I get asked a lot why I'm fascinated with horror fiction. Oftentimes there's that underlying question: 'what made you so psychologically disturbed that you enjoy seeing people be stalked and killed by monsters?'
Well, here's what I know: I was born in 1973, I was part of the first generation of kids that had "Star Wars" toys, the Super Friends were on TV, so was Spider-Man. I loved all that stuff as much as any kid. When I played with those toys, though, the bad guys always won. Why? They were way cooler than the heroes. I mean - Darth Vader was the baddest ass in the galaxy and Luke Skywalker was this boring, whiny kid. There was no contest. It kept going - The Decepticons always beat the Autobots in my world, the poor GI Joe teams never stood a chance against the forces of Cobra. I was a much bigger fan of Electro than I was of Spider-Man. Even when I started watching pro wrestling, I never cheered for the vanilla babyface good guys, not when The Road Warriors and The Masked Superstar were running around actually being awesome by wreaking havoc and gloating about it.
And then there were the monsters. Glorious, gross, hideous creatures that prowled the night or the forest or outer space that took whatever they wanted from a world that was terrified of them. Is there ANY monster movie where I didn't cheer for the monster? I can't think of one.
Now, I wasn't an evil kid. I was a smart ass, maybe a little too imaginitive for my own good, but I wasn't harboring some deep suited hatred against mankind, I was just rebellious and liked stuff with a little more edge to it, even when I was six or seven years old. Charisma was a powerful thing. The good guy saving the day only had limited appeal for me. Especially when that good guy was a milque toast bore like The Lone Ranger who's motto was essentially "I shoot bad guys in the hand and then lecture kids on how to be good neighbors." It's no wonder I cheered for the guys in black hats to put a ball of lead between his eyes.
Good horror stories aren't about a hero saving the day. They're about a character SURVIVING. Man, that's the stuff. They come out WORSE for it. Does anyone think Laurie Strode was anything but traumatized by the events in "Halloween?" Poor Sally Hardesty probably ended up in a therapists chair for years after the events of "The Texas Chainsaw Massacre." But as protagonists these characters stand up and conquer their fears. Physically. Emotionally. Mentally. They aren't trained for this. They end up in the wrong place and have to decide if they want to live or if they want to die. Is it really that dramatic that all-powerful Superman shows up to give Lex Luthor the business? Superman has no character. He has no arc. He shows up in every story perfectly suited to win, and that's what he does. Ho hum. A punch in the head FOR JUSTICE.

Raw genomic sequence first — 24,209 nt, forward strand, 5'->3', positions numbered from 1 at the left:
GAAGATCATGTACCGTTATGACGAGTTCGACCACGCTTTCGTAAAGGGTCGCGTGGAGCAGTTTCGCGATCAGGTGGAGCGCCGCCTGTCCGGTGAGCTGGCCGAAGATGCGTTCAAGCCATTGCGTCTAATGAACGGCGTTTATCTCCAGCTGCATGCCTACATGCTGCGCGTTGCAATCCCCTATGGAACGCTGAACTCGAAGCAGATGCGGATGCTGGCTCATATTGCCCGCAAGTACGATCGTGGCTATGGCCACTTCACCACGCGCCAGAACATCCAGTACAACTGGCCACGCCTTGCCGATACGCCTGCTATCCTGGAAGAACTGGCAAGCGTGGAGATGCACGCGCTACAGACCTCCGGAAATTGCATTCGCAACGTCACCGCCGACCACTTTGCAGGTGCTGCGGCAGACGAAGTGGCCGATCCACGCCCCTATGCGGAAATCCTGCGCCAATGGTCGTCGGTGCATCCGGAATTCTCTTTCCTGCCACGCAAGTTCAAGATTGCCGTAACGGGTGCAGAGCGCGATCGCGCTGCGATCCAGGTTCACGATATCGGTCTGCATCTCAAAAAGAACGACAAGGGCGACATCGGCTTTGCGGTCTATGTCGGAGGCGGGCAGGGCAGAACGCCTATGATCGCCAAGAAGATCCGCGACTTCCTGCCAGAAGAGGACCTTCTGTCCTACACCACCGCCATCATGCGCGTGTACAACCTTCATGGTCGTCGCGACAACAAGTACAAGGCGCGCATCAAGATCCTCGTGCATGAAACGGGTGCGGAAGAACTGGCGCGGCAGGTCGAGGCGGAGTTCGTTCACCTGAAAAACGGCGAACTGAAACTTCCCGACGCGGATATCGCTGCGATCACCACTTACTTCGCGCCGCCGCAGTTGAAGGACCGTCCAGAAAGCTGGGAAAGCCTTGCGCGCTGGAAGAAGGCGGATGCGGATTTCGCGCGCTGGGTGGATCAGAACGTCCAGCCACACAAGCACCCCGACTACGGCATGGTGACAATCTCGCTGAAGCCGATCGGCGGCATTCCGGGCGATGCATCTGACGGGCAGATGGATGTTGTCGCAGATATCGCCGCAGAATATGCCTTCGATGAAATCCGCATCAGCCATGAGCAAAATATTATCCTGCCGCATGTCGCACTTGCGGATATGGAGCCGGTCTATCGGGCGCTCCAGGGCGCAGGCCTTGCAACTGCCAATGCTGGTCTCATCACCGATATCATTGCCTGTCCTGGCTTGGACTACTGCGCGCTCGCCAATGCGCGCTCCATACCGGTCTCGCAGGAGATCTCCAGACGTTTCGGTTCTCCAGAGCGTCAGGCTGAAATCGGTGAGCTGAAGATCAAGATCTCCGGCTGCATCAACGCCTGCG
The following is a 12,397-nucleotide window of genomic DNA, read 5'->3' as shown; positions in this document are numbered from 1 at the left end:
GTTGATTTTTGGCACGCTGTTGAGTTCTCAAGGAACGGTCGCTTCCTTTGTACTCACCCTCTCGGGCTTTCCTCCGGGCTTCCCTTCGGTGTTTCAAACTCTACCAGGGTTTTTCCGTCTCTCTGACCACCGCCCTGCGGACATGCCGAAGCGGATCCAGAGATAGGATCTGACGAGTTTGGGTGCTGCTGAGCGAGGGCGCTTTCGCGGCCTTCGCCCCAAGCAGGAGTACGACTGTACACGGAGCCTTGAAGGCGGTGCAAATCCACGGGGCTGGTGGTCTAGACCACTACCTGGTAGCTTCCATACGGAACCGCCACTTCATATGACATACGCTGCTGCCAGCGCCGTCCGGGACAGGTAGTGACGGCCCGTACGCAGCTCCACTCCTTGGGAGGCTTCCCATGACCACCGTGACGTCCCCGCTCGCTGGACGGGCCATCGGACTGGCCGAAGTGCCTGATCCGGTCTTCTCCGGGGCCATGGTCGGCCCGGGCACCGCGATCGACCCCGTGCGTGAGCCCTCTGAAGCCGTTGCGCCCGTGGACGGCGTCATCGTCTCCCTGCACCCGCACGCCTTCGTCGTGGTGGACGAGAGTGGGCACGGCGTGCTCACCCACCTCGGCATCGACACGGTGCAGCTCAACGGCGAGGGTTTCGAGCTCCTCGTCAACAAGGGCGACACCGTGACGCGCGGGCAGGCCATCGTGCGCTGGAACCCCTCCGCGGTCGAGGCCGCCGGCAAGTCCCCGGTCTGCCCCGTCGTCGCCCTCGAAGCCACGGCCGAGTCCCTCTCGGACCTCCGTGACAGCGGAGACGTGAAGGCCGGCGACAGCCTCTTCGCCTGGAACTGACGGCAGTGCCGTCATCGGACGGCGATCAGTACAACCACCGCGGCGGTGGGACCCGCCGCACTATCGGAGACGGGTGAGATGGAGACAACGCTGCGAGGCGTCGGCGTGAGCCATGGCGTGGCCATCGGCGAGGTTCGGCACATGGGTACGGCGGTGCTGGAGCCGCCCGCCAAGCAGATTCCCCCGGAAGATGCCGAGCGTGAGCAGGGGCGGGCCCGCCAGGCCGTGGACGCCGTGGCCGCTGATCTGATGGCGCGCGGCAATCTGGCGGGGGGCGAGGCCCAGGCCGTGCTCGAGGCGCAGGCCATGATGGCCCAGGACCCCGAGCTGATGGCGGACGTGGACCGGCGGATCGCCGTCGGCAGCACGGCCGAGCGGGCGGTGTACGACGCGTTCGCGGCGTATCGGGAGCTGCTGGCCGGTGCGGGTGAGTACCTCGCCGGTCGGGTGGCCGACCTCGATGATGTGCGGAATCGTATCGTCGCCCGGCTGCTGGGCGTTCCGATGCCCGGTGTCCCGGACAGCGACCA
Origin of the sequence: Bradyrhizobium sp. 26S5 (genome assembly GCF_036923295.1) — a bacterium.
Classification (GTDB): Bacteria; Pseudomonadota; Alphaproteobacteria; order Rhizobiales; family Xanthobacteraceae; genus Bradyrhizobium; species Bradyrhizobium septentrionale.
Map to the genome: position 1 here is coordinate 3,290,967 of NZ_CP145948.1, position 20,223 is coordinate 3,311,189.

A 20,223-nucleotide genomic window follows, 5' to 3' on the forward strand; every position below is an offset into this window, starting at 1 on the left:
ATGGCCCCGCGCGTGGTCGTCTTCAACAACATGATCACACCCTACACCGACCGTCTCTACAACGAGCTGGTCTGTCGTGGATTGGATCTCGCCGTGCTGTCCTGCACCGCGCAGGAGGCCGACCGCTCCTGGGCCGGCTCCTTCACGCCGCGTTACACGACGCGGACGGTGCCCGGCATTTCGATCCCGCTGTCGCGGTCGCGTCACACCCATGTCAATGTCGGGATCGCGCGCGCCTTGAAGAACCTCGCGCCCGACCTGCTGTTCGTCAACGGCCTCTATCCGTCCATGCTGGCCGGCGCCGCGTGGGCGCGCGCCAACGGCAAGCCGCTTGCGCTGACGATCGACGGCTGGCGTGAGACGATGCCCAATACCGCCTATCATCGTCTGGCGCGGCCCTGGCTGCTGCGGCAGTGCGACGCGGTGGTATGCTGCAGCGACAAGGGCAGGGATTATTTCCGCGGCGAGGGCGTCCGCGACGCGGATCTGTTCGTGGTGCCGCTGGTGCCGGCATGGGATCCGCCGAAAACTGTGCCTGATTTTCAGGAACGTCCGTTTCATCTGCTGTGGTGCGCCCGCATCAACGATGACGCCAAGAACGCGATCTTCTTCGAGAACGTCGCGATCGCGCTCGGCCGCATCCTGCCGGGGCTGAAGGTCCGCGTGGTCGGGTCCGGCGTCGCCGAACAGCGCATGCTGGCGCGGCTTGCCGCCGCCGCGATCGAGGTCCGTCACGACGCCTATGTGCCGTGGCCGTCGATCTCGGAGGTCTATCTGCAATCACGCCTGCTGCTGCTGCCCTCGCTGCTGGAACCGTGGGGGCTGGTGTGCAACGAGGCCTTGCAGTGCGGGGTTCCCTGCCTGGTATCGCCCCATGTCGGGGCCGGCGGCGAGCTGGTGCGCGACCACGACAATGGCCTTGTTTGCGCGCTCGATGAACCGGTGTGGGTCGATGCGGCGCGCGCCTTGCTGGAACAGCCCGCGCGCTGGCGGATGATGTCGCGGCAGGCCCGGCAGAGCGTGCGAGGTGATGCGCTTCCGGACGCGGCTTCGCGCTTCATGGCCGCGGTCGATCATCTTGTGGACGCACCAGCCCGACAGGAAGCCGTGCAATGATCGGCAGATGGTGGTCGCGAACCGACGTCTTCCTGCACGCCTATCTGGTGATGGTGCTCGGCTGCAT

I quickly lost interest in safe little child-proof stories and gravitated toward these dark (and highly inappropriate) stories aimed at adults. I wanted to be pushed and pulled through a story. Horror stories assault the audience. Wes Craven has said once an audience doesn't trust the storyteller that's when real horror happens. YES. As a creative kid, that's what I wanted to see. That's what I wanted to DO.
I wasn't numb to the effects of these movies and stories. It's not like I kept watching scary stuff and grew a thick skin and became immune to their effects. Oh, HELL NO. I was afraid of the dark most of my childhood. I never wanted to be left alone at night. After sneaking a peak of mom and dad watching 'Salem's Lot' once the lights went out I didn't dare look near my bedroom window, I was convinced there was going to be a vampire kid floating out there, waiting to take me to the dark side. But there was a thrill to all of that, even if it made for some long nights in grade school. Everything was ok during the day but once the darkness fell ... well, I wasn't one that wanted to be outside in the woods, that's for sure. I knew what was out there.
Now, I've spent a lot of my life reading super hero stories, don't get me wrong. I'm not trashing them. I'm just saying not every kid is so enraptured by that kind of story. Even in the golden age - lots of kids were sneaking peaks at EC Comics, which were chock full of blood and guts, when mom and dad weren't looking. Lots of kids picked up pro wrestling magazines based on which one had the bloodiest, craziest looking cover on the newsstand, not because they really wanted to know if Brad Armstrong vanquished The Spoiler. There's more to childhood than white knights and men in black hats.
I will say, after about 10,000 failed attempts, I don't have many upbeat super hero stories to tell. It's not my thing. But I have lots of scary stories to tell. It's in my genes at this point. Why? Because an otherwise unexpecting character facing and surviving that thing that goes bump in the night is really compelling to me.